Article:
This week, immersed as I’ve been in old songs, after I read through the Psalm Sunday reading, I started humming to myself, no, not Hosanna Loud Hosanna, which you’ve got to admit is a great hymn and sadly one we only get to sing once a year, if that.  No, I didn’t hum Hosanna, Loud Hosanna.  I started humminganother oldie but goodie—Smile.  You know the words:  Smile though your heart is aching, smile even though it’s breaking, and then later, hide every trace of sadness, although a tear may be ever so near.  I got so caught up in the song, in fact, that I actually google- searched it to find out more about it. You know who wrote the tune?  The comic actor, Charlie Chaplin—isn’t that something? 

Two people collaborated to write the lyrics for Smile—John Turner and Geoffrey Parsons.  Maybe like me you are able to guess the first person to record the song.  Nat King Cole.  He did that in 1954.

 Lots of other famous singers have recorded Smile—Barbra Streisand, Celine Dion, Rod Stewart, Michael Jackson and Judy Garland.  Two of those singers, Judy Garland and Michael Jackson, as we know, led very unhappy lives, and their lives ended tragically.  Choosing that song to record might have been an act of self-revelation because of course, it’s not really a happy song—it’s a sad song.  Someone’s heart is breaking—Still, the overall message is, keep smiling and eventually you’ll have a reason to smile.  So I guess you would say that it’s a song about hope. “Smile, and maybe tomorrow, you’ll see the sun come shining through for you.”  Maybe that’s what Judy Garland and Michael Jackson were yearning for--hope.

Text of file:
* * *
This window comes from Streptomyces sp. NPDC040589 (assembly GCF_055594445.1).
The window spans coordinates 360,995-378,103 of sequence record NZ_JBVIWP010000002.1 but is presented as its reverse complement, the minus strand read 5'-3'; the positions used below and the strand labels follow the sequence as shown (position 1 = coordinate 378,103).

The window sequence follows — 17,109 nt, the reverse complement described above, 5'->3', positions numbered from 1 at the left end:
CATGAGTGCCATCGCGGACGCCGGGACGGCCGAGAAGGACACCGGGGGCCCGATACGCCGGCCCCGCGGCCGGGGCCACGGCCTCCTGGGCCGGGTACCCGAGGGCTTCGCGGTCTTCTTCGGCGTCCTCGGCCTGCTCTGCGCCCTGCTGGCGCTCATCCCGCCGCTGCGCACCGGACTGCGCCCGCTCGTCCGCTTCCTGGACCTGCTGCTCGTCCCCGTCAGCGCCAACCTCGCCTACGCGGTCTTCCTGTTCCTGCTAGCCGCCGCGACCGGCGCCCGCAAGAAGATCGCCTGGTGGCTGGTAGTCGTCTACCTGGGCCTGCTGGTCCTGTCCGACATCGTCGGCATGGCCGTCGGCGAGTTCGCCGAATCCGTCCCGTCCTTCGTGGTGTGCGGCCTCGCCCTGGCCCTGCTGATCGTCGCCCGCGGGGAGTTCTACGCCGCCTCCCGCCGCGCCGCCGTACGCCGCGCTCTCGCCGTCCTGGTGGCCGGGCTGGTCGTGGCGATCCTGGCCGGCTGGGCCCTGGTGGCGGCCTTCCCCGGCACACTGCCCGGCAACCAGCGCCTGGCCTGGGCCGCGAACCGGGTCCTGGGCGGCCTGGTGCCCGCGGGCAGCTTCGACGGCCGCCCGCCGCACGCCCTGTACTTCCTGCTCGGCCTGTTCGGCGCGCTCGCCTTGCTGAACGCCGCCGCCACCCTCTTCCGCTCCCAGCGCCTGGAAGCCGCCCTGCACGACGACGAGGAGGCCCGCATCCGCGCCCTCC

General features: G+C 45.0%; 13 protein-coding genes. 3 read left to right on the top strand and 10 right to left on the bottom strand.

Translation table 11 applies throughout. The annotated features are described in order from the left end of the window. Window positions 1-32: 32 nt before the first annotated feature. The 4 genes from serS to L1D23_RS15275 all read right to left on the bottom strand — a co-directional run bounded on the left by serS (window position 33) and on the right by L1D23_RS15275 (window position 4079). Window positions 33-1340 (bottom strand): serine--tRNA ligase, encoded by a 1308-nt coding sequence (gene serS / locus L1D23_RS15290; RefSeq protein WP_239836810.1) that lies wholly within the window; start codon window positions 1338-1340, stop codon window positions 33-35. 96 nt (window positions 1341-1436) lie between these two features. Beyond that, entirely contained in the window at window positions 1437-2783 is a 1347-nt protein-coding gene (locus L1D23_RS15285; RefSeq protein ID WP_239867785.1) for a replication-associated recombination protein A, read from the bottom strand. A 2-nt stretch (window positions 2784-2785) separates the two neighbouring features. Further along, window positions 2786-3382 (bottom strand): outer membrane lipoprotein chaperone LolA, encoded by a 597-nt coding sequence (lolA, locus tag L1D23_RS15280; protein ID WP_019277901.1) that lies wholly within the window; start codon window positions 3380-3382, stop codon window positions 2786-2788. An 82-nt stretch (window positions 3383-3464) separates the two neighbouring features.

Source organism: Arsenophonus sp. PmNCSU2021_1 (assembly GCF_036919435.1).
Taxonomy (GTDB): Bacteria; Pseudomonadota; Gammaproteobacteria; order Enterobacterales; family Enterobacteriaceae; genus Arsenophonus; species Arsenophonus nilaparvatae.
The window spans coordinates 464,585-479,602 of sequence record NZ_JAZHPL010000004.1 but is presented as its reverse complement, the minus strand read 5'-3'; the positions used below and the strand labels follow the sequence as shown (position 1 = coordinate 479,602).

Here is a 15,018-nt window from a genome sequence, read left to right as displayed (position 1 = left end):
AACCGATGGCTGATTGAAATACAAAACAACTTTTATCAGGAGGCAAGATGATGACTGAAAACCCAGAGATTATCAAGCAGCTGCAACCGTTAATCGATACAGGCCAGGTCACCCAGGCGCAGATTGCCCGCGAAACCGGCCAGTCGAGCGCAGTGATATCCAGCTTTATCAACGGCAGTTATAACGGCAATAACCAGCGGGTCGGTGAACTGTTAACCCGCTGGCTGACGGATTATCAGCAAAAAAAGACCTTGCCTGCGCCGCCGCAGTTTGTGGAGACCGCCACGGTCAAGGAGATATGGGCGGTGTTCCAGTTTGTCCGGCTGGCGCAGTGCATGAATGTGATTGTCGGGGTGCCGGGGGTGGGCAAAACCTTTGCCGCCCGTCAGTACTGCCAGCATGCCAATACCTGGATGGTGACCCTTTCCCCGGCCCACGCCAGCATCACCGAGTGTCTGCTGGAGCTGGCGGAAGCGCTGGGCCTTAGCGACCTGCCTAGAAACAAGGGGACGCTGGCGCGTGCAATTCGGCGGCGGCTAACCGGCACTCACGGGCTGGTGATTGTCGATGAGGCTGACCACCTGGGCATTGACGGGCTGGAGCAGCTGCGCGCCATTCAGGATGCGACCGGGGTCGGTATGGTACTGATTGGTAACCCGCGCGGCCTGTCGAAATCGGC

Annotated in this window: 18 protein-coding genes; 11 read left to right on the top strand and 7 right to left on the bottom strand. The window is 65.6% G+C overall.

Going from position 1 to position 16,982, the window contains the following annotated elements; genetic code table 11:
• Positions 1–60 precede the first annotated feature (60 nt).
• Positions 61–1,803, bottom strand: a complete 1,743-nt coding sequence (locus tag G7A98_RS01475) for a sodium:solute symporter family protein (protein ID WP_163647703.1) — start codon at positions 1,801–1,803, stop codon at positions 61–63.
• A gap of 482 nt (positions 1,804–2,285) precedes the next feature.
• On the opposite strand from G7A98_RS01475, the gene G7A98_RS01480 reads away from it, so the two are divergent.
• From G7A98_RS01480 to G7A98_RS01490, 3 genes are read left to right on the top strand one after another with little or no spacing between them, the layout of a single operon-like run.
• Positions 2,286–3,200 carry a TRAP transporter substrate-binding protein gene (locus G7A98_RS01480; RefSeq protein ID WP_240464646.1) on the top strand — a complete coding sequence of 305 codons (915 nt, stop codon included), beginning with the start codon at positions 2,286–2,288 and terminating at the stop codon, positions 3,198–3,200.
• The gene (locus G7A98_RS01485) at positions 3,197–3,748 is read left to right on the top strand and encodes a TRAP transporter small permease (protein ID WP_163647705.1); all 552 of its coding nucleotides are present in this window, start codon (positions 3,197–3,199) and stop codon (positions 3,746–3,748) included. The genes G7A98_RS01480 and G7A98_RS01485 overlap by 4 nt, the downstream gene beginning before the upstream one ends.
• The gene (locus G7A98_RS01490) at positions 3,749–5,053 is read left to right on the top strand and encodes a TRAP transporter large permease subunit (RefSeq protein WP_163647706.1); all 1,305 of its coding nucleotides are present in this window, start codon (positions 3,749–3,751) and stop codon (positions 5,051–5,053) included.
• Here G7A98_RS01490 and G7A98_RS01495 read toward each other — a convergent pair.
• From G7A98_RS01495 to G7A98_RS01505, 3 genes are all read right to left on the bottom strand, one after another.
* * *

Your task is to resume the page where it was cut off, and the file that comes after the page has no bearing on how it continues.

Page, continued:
Anyway, I think what made me think of  the song Smile in relation to our text today is that I imagine that Jesus was smiling broadly as he entered Jerusalem astride a donkey—isn’t that the way you imagine him, too?   We don’t often see pictures of a smiling Jesus, but since he was human, he probably laughed, frowned, and smiled, too.  Smiling is contagious. With so many joyful people surrounding him on the road on his way to Jerusalem on that first Palm Sunday--people singing and dancing and waving palm branches Jesus got caught up in their happiness.   If his donkey were travelling slowly enough, and donkeys are slow creatures after all, Jeus may have shook peoples’ hands and patted children on their heads as his donkey lumbered past.  Jesus was maybe smiling so much and so broadly that his face actually hurt.

But of course, Jesus probably wasn’t smiling on the inside.

Up until this point in his ministry, Jesus had been doing most of his teaching in provincial areas. He knew that although he was very popular with the masses, his ministry threatened the Romans and the high priests at the temple.  For that reason he kept under the radar screen of his opponents.  He kept away from big cities preferring to teach, preach and heal in small, out of the way villages and towns.  He wanted his healings to be kept secret.   How often did he tell people he healed: “Shh.  Don’t say anything to anyone.”

Jerusalem was dangerous territory for Jesus and yet coming into Jerusalem was something Jesus felt compelled to do.   He was going to try to win over the Jewish temple officials and the Roman elite. Maybe he hoped that the masses would help convince the elite few that Jesus was in fact, a man sent from God.   And that’s the key word isn’t it?  Jesus hoped.  Jesus was a man of hope. He came into Jerusalem smiling on the outside, crying on the inside hoping that the sun would eventually come shining through and on his Jesus movement.